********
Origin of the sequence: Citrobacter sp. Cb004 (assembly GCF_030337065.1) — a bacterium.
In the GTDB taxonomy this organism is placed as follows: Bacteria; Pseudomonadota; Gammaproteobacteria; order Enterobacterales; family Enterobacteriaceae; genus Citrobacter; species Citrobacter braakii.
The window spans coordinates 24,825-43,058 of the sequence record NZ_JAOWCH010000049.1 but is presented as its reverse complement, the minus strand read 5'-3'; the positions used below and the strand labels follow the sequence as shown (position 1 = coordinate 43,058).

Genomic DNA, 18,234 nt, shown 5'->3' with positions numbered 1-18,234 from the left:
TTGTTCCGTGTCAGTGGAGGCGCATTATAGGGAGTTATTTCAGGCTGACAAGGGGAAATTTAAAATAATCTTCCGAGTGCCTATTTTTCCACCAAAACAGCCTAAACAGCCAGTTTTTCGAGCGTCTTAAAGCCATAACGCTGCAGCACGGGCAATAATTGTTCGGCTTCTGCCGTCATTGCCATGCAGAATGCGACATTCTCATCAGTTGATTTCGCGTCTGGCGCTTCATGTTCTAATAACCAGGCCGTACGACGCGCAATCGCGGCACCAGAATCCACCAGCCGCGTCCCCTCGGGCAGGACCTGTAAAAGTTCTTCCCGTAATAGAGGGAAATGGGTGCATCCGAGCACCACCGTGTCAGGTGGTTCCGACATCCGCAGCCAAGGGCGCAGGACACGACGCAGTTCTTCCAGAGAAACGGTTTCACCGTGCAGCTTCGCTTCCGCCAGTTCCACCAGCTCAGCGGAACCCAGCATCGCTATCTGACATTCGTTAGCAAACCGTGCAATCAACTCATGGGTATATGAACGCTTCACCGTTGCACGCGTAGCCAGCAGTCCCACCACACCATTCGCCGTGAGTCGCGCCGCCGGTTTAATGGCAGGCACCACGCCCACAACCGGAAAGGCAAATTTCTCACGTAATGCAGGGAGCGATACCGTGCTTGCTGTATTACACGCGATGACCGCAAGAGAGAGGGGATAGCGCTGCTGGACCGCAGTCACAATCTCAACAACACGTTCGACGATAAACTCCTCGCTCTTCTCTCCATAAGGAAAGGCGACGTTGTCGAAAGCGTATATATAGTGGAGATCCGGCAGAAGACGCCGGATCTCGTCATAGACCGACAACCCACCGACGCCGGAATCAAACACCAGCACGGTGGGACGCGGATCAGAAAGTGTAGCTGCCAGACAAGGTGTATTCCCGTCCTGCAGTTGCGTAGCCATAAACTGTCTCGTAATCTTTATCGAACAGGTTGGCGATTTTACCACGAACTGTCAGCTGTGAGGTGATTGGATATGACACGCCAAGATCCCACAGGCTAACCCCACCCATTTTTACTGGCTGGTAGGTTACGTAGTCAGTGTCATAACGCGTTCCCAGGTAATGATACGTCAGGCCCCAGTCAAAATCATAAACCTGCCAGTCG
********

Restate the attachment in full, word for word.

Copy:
Origin of the sequence: Citrobacter sp. Cb004 (assembly GCF_030337065.1) — a bacterium.
In the GTDB taxonomy this organism is placed as follows: Bacteria; Pseudomonadota; Gammaproteobacteria; order Enterobacterales; family Enterobacteriaceae; genus Citrobacter; species Citrobacter braakii.
The window spans coordinates 24,825-43,058 of the sequence record NZ_JAOWCH010000049.1 but is presented as its reverse complement, the minus strand read 5'-3'; the positions used below and the strand labels follow the sequence as shown (position 1 = coordinate 43,058).

Genomic DNA, 18,234 nt, shown 5'->3' with positions numbered 1-18,234 from the left:
TTGTTCCGTGTCAGTGGAGGCGCATTATAGGGAGTTATTTCAGGCTGACAAGGGGAAATTTAAAATAATCTTCCGAGTGCCTATTTTTCCACCAAAACAGCCTAAACAGCCAGTTTTTCGAGCGTCTTAAAGCCATAACGCTGCAGCACGGGCAATAATTGTTCGGCTTCTGCCGTCATTGCCATGCAGAATGCGACATTCTCATCAGTTGATTTCGCGTCTGGCGCTTCATGTTCTAATAACCAGGCCGTACGACGCGCAATCGCGGCACCAGAATCCACCAGCCGCGTCCCCTCGGGCAGGACCTGTAAAAGTTCTTCCCGTAATAGAGGGAAATGGGTGCATCCGAGCACCACCGTGTCAGGTGGTTCCGACATCCGCAGCCAAGGGCGCAGGACACGACGCAGTTCTTCCAGAGAAACGGTTTCACCGTGCAGCTTCGCTTCCGCCAGTTCCACCAGCTCAGCGGAACCCAGCATCGCTATCTGACATTCGTTAGCAAACCGTGCAATCAACTCATGGGTATATGAACGCTTCACCGTTGCACGCGTAGCCAGCAGTCCCACCACACCATTCGCCGTGAGTCGCGCCGCCGGTTTAATGGCAGGCACCACGCCCACAACCGGAAAGGCAAATTTCTCACGTAATGCAGGGAGCGATACCGTGCTTGCTGTATTACACGCGATGACCGCAAGAGAGAGGGGATAGCGCTGCTGGACCGCAGTCACAATCTCAACAACACGTTCGACGATAAACTCCTCGCTCTTCTCTCCATAAGGAAAGGCGACGTTGTCGAAAGCGTATATATAGTGGAGATCCGGCAGAAGACGCCGGATCTCGTCATAGACCGACAACCCACCGACGCCGGAATCAAACACCAGCACGGTGGGACGCGGATCAGAAAGTGTAGCTGCCAGACAAGGTGTATTCCCGTCCTGCAGTTGCGTAGCCATAAACTGTCTCGTAATCTTTATCGAACAGGTTGGCGATTTTACCACGAACTGTCAGCTGTGAGGTGATTGGATATGACACGCCAAGATCCCACAGGCTAACCCCACCCATTTTTACTGGCTGGTAGGTTACGTAGTCAGTGTCATAACGCGTTCCCAGGTAATGATACGTCAGGCCCCAGTCAAAATCATAAACCTGCCAGTCG